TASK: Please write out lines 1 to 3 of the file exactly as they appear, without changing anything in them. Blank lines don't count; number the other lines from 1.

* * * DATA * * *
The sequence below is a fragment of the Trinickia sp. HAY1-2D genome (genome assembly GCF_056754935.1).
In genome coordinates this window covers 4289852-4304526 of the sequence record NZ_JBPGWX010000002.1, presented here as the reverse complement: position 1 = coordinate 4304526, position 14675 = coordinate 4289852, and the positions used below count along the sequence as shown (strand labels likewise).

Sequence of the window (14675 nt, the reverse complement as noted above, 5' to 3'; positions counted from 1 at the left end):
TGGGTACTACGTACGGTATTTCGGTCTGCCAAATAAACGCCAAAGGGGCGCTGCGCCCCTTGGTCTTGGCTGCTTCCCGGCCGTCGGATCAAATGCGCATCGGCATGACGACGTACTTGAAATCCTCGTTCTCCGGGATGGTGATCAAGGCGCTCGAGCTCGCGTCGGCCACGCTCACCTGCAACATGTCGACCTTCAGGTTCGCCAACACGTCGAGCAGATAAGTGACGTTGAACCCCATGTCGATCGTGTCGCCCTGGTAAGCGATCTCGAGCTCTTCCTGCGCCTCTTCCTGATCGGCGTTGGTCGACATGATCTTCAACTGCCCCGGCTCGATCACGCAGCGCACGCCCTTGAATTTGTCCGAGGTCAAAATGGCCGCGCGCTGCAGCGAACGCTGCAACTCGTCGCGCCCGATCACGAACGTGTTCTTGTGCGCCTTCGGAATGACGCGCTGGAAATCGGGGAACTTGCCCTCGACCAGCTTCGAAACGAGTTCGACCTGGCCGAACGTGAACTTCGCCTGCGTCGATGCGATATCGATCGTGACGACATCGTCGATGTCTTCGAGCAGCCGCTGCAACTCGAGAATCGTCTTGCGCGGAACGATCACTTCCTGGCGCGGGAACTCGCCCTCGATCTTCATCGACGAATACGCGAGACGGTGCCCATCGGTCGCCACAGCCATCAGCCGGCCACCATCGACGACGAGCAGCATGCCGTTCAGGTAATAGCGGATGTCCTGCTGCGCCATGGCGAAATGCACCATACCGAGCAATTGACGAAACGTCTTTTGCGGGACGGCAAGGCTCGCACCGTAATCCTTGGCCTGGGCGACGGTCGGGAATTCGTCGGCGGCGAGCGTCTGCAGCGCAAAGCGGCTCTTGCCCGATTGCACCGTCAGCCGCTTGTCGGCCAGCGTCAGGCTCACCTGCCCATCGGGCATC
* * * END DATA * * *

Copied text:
The sequence below is a fragment of the Trinickia sp. HAY1-2D genome (genome assembly GCF_056754935.1).
In genome coordinates this window covers 4289852-4304526 of the sequence record NZ_JBPGWX010000002.1, presented here as the reverse complement: position 1 = coordinate 4304526, position 14675 = coordinate 4289852, and the positions used below count along the sequence as shown (strand labels likewise).

Sequence of the window (14675 nt, the reverse complement as noted above, 5' to 3'; positions counted from 1 at the left end):